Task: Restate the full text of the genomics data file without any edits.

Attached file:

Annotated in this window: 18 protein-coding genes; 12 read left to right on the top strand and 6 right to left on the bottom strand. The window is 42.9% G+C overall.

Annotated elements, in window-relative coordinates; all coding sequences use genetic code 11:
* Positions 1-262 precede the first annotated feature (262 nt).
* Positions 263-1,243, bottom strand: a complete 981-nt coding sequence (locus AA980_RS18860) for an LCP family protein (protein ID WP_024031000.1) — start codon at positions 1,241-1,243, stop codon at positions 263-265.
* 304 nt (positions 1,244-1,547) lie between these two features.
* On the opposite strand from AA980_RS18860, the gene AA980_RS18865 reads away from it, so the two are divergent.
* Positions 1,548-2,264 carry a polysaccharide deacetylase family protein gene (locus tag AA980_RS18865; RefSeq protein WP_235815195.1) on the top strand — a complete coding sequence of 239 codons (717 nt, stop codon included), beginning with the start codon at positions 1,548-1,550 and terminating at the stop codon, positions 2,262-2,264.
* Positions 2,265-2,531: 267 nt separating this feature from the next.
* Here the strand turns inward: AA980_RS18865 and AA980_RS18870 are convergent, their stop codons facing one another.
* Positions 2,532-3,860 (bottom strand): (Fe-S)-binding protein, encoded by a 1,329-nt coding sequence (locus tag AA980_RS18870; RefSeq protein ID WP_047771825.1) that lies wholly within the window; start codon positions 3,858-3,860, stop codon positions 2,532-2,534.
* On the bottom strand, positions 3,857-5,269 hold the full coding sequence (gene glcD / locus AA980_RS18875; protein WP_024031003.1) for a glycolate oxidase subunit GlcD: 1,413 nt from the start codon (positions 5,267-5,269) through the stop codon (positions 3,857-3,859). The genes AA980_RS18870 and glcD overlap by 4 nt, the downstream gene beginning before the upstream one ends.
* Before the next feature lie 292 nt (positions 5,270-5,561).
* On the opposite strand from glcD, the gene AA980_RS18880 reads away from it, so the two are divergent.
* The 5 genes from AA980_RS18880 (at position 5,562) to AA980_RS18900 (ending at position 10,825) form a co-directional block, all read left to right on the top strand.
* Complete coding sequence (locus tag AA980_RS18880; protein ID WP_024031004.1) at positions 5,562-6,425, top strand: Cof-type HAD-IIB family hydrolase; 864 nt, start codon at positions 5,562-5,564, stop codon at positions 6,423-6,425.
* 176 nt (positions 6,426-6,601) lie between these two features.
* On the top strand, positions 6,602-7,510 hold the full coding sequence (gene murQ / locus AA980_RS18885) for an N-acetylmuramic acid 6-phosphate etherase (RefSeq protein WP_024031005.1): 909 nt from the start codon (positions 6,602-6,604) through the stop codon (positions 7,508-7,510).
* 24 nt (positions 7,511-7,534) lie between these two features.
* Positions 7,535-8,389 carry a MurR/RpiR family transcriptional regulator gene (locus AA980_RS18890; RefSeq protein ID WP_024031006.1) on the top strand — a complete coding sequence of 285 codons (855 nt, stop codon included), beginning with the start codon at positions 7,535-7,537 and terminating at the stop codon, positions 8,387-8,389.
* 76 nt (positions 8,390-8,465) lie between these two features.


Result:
Annotated in this window: 18 protein-coding genes; 12 read left to right on the top strand and 6 right to left on the bottom strand. The window is 42.9% G+C overall.

Annotated elements, in window-relative coordinates; all coding sequences use genetic code 11:
* Positions 1-262 precede the first annotated feature (262 nt).
* Positions 263-1,243, bottom strand: a complete 981-nt coding sequence (locus AA980_RS18860) for an LCP family protein (protein ID WP_024031000.1) — start codon at positions 1,241-1,243, stop codon at positions 263-265.
* 304 nt (positions 1,244-1,547) lie between these two features.
* On the opposite strand from AA980_RS18860, the gene AA980_RS18865 reads away from it, so the two are divergent.
* Positions 1,548-2,264 carry a polysaccharide deacetylase family protein gene (locus tag AA980_RS18865; RefSeq protein WP_235815195.1) on the top strand — a complete coding sequence of 239 codons (717 nt, stop codon included), beginning with the start codon at positions 1,548-1,550 and terminating at the stop codon, positions 2,262-2,264.
* Positions 2,265-2,531: 267 nt separating this feature from the next.
* Here the strand turns inward: AA980_RS18865 and AA980_RS18870 are convergent, their stop codons facing one another.
* Positions 2,532-3,860 (bottom strand): (Fe-S)-binding protein, encoded by a 1,329-nt coding sequence (locus tag AA980_RS18870; RefSeq protein ID WP_047771825.1) that lies wholly within the window; start codon positions 3,858-3,860, stop codon positions 2,532-2,534.
* On the bottom strand, positions 3,857-5,269 hold the full coding sequence (gene glcD / locus AA980_RS18875; protein WP_024031003.1) for a glycolate oxidase subunit GlcD: 1,413 nt from the start codon (positions 5,267-5,269) through the stop codon (positions 3,857-3,859). The genes AA980_RS18870 and glcD overlap by 4 nt, the downstream gene beginning before the upstream one ends.
* Before the next feature lie 292 nt (positions 5,270-5,561).
* On the opposite strand from glcD, the gene AA980_RS18880 reads away from it, so the two are divergent.
* The 5 genes from AA980_RS18880 (at position 5,562) to AA980_RS18900 (ending at position 10,825) form a co-directional block, all read left to right on the top strand.
* Complete coding sequence (locus tag AA980_RS18880; protein ID WP_024031004.1) at positions 5,562-6,425, top strand: Cof-type HAD-IIB family hydrolase; 864 nt, start codon at positions 5,562-5,564, stop codon at positions 6,423-6,425.
* 176 nt (positions 6,426-6,601) lie between these two features.
* On the top strand, positions 6,602-7,510 hold the full coding sequence (gene murQ / locus AA980_RS18885) for an N-acetylmuramic acid 6-phosphate etherase (RefSeq protein WP_024031005.1): 909 nt from the start codon (positions 6,602-6,604) through the stop codon (positions 7,508-7,510).
* 24 nt (positions 7,511-7,534) lie between these two features.
* Positions 7,535-8,389 carry a MurR/RpiR family transcriptional regulator gene (locus AA980_RS18890; RefSeq protein ID WP_024031006.1) on the top strand — a complete coding sequence of 285 codons (855 nt, stop codon included), beginning with the start codon at positions 7,535-7,537 and terminating at the stop codon, positions 8,387-8,389.
* 76 nt (positions 8,390-8,465) lie between these two features.